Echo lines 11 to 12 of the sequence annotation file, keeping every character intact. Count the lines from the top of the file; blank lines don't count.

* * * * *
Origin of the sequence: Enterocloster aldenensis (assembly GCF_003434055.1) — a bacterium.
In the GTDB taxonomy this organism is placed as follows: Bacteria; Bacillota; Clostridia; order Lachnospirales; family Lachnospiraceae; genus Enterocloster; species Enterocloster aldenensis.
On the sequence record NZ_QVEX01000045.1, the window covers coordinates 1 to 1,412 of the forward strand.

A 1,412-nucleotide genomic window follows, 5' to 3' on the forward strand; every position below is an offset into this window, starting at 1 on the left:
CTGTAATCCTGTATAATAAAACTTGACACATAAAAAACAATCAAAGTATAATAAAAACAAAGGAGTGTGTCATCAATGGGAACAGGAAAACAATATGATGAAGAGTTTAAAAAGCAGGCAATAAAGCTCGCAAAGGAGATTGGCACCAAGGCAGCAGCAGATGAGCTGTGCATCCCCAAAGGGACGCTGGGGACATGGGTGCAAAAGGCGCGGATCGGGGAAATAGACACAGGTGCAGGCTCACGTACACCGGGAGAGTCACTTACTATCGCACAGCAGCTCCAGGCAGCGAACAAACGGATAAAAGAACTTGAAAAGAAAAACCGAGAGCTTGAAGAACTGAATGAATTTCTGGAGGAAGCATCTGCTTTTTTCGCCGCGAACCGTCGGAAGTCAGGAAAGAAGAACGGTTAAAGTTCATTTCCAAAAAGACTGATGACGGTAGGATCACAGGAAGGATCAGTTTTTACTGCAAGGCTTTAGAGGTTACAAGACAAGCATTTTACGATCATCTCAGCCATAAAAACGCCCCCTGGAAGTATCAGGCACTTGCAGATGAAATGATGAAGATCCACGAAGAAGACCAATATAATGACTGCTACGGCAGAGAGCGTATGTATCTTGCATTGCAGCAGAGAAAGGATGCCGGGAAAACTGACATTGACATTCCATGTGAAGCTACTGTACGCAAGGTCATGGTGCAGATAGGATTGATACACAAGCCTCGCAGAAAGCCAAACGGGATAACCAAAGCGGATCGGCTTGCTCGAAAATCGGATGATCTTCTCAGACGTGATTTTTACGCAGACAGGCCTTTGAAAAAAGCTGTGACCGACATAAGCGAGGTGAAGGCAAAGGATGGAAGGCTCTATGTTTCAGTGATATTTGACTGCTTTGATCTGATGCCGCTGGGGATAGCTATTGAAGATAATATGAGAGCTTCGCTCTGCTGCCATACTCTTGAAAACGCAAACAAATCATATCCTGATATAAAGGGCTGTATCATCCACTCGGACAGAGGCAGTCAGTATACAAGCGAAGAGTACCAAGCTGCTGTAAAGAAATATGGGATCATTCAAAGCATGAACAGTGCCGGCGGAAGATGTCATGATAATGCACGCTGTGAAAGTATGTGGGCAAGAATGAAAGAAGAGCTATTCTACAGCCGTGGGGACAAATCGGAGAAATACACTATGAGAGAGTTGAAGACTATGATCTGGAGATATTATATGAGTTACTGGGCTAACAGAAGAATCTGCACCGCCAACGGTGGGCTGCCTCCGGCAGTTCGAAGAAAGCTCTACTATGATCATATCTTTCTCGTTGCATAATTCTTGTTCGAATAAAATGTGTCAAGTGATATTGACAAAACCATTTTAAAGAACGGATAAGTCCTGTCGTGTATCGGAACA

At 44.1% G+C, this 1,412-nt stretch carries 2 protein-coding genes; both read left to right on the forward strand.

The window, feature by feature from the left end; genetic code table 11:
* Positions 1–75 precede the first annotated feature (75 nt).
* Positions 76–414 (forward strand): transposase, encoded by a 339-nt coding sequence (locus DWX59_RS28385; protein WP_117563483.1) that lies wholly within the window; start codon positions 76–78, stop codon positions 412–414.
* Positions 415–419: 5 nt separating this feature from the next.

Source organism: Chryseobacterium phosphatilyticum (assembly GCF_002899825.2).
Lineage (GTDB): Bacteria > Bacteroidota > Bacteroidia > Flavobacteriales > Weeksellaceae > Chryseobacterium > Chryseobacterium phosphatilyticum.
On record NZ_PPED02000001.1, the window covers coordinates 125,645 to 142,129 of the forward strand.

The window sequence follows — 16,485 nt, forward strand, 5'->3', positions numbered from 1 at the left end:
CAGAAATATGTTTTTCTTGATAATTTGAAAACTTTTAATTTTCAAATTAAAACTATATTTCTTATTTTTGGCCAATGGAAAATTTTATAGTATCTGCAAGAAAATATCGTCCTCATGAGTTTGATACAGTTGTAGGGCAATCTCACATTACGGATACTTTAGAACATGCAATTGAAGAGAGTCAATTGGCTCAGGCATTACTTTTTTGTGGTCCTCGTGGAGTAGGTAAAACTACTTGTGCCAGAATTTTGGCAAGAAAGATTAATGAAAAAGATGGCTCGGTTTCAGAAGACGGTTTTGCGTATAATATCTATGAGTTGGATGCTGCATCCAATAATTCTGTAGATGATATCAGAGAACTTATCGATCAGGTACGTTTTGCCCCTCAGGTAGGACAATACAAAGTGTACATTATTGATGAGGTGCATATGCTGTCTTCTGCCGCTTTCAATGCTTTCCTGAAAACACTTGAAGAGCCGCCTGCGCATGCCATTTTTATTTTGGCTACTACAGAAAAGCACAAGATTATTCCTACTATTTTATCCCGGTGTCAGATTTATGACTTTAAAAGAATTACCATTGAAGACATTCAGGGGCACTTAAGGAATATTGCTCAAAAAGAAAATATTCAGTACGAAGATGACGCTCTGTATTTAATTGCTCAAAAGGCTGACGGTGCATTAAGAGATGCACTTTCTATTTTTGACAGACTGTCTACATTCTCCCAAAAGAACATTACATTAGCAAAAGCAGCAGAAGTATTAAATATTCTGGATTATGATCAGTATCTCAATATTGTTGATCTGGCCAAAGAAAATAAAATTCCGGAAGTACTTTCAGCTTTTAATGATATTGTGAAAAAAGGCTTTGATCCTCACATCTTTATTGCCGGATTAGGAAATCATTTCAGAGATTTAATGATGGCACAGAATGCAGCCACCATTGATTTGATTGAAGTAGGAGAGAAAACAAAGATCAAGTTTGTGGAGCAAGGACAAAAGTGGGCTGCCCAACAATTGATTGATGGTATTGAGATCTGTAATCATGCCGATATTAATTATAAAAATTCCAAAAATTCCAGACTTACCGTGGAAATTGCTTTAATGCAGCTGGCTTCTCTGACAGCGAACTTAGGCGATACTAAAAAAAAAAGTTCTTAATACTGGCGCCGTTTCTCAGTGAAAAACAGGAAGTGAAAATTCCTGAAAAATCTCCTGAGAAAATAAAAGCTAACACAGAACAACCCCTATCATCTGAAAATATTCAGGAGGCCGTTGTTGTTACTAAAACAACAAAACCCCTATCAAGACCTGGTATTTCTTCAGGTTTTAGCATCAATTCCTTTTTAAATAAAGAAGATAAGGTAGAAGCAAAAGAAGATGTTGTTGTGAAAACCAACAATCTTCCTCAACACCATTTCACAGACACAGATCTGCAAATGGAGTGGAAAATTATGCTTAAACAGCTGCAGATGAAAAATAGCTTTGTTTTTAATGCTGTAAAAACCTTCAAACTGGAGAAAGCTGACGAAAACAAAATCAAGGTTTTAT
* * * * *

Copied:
Source organism: Chryseobacterium phosphatilyticum (assembly GCF_002899825.2).
Lineage (GTDB): Bacteria > Bacteroidota > Bacteroidia > Flavobacteriales > Weeksellaceae > Chryseobacterium > Chryseobacterium phosphatilyticum.